In which the blogger lists in no particular order of priority some of the many virtues of Al Ewing and Henry Flint latest Judge Dredd tale. Reader beware, there are substantial spoilers in what follows;
So, why is Judge Dredd: Bullet To King Four such an impressive achievement?
1. Because it succeeds in loading up a single six page chapter with an extraordinary degree of plot, sub-plot and character. Most importantly, it does so without ever causing the story to feel as if it lacks purpose, pace or a distinct identity all of its own.
2. Because it takes a substantial amount of plot-seeding for future stories and skillfully delivers it without making the reader feel as if they're experiencing set-up rather than story.
3. Because it draws off Dredd's unprecedentedly rich continuity and brings into play a significant number of characters and events without ever making the less experienced reader feel alienated.
4. Because it embraces the recent and remarkably daring changes to Dredd's status quo while enthusiastically adding to them, proving yet again that continuity doesn't in any way have to be a conservative influence on serial fiction.
5. Because Henry Flint's artwork evokes a fearsomely claustrophobic,
perpetually anxious world in which Mega-City One's variously harassed and usually
twisted citizens are doomed to endless disasters both great and small. The precisely-evoked emotions of his characters
absolutely dominate the panels they've been
placed in, which creates the uncomfortable and yet entirely compelling
sense that the
reader's far too close to events for comfort. Pages constructed of such
intense, frequently askew scenes run the
of appearing cramped and overwhelming. Yet each of Flint's panels has a
precise focal point, and each of them is
placed so that they lead the reader's gaze efficiently on to its
successor, and so on. No
matter how densely packed his storytelling, and no matter how nervously
the thin black guttering on his pages helps to make this world appear, Flint's
work is always both compelling and surprisingly easy to follow.
6. Because it shows how well artist and writer work together in
collaboration. In the story's very first tier, for example, Flint shows Dredd being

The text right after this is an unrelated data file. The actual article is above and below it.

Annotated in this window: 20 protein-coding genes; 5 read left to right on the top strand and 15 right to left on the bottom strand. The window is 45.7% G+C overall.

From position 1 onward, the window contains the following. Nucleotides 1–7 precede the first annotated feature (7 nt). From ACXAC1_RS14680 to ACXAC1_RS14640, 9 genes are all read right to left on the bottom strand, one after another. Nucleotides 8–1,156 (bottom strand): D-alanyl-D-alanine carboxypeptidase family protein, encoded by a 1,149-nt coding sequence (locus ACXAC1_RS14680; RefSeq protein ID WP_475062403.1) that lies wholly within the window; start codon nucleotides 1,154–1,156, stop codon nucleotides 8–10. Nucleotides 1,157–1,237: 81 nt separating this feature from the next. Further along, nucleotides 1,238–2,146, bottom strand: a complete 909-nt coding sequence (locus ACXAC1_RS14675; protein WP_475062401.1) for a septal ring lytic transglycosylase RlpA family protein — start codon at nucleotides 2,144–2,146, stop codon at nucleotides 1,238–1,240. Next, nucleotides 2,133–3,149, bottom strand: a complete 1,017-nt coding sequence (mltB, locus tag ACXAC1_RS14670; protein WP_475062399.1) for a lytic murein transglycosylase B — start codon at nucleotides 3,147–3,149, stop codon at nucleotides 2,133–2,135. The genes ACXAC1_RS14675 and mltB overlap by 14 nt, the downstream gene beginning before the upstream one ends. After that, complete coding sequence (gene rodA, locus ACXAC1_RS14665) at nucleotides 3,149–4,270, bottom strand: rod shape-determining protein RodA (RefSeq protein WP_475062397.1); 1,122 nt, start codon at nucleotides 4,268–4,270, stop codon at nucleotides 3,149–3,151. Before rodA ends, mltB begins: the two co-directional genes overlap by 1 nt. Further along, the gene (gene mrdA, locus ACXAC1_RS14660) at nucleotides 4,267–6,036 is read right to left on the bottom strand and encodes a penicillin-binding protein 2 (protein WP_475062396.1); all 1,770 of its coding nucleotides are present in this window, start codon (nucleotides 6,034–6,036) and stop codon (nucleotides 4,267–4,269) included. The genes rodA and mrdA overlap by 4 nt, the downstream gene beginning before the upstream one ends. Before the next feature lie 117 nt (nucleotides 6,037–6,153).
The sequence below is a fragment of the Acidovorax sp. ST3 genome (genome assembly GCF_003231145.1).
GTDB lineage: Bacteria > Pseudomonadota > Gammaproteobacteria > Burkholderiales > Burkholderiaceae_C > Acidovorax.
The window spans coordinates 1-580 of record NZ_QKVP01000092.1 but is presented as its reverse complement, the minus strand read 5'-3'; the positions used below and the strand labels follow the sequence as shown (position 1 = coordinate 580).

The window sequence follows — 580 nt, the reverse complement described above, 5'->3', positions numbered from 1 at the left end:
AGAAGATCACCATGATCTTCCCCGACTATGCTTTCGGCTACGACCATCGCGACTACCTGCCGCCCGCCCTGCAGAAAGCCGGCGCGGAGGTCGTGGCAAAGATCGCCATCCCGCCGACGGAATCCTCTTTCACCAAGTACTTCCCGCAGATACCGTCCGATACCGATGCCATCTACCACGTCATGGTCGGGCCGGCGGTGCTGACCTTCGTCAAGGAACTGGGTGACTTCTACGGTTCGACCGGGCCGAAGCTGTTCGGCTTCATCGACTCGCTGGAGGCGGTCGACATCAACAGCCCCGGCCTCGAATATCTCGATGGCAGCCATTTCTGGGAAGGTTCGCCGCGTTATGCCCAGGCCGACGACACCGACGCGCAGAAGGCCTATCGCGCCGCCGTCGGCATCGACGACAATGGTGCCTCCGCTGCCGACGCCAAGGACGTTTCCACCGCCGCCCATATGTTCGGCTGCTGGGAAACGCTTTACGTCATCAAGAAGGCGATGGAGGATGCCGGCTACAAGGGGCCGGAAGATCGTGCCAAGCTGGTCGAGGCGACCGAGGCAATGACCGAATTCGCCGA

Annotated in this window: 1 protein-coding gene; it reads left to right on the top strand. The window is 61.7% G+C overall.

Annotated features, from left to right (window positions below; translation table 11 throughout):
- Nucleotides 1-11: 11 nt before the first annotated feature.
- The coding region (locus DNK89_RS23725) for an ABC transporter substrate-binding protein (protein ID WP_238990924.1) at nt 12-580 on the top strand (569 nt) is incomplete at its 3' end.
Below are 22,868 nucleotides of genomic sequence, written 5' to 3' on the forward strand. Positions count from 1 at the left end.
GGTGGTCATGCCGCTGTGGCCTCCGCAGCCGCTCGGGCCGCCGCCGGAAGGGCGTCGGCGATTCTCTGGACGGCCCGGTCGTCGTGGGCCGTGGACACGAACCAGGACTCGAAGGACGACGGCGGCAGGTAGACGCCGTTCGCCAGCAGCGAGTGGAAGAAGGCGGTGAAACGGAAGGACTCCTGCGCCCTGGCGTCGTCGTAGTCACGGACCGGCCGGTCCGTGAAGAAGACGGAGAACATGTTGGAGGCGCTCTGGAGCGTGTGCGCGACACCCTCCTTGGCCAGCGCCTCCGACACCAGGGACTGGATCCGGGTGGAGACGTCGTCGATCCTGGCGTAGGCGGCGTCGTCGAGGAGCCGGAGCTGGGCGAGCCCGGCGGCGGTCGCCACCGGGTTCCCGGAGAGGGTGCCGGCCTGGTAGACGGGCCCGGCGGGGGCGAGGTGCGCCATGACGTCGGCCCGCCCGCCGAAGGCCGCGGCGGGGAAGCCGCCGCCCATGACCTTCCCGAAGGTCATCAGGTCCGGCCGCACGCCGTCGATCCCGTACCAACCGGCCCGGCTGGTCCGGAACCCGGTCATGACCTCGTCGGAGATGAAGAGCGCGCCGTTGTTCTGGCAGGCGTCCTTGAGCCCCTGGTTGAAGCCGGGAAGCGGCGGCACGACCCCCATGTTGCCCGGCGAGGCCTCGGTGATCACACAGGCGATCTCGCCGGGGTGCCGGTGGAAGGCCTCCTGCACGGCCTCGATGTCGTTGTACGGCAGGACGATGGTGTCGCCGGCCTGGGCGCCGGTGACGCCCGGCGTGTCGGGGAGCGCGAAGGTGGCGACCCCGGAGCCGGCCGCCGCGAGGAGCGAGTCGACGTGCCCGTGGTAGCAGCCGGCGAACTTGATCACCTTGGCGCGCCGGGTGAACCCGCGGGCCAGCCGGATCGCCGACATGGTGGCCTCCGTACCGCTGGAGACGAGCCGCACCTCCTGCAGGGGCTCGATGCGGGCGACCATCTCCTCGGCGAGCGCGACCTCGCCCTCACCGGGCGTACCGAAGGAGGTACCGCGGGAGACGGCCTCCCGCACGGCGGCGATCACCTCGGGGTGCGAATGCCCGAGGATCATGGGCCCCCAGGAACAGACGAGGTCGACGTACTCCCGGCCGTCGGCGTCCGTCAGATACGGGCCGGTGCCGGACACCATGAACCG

scanned prior to interrogating War Marshall Kazan's clone. By breaking the single event into three panels barely separated by the most narrow of
black borders, and by confining Dredd in the relatively circumscribed centre
frame, Flint suggests how
constrained Joe Dredd now is by circumstances. As such, Flint and Ewing combine to wordlessly establish the story's theme and mood from the off.
7. Because Ewing's dialogue is so sharp and convincing that it can be read out loud for the playful pleasure of doing so. This is not, as the reader will surely agree, a commonplace in even some of the very best of the modern-era's comics.
8. Because it sees the reintroduction of the wonderfully reprehensible Judge Bachmann, who's for my money the most bewitchingly intimidating antagonist be found in any of 2012's fantastical comics. The very fact of her silent, insidious presence in a meeting of the city's most powerful Judges results in a powerful, telling spat between Dredd and Hershey. Of all the 50 million or so survivors of the Chaos Plague and its aftermath, only Bachmann, it seems, has good reason to be beaming like a zealous, newly-appointed Sunday school teacher dosed up to the gills with MDMA. Sinister doesn't begin to describe her character.
9. Because it continues the laudable, long-running process of showing how Dredd's strengths as an indomitable hero of fascism are also terrible, terrible weaknesses. Here Ewing shows how Dredd's refusal to involve himself in the politics of Mega-City One has resulted in Bachmann 's elevation to the Council. In emphasising how Dredd's ideal of fascism is entirely unworkable, Ewing helps undermine the glamour which the character's uber-masculine approach to problem-solving inevitably generates.
10. Because it surrounds Dredd with characters who are nearly all, to a lesser or greater degree, outmanoeuvring him, which leaves the reader caught between the pleasure of seeing him humiliated and enraged, and the frustration of not knowing how all this politicking will eventually play out. Something more substantial than a chess-set is inevitably going to end up being shot through before these plot-threads are all tied up and laid aside, which leaves the reader snared and anxious to know just what it is that happens next.
Plus special bonus, classical music referencing, reason;
11. Because it references Birdhouse In Your Soul by They Might Be Giants..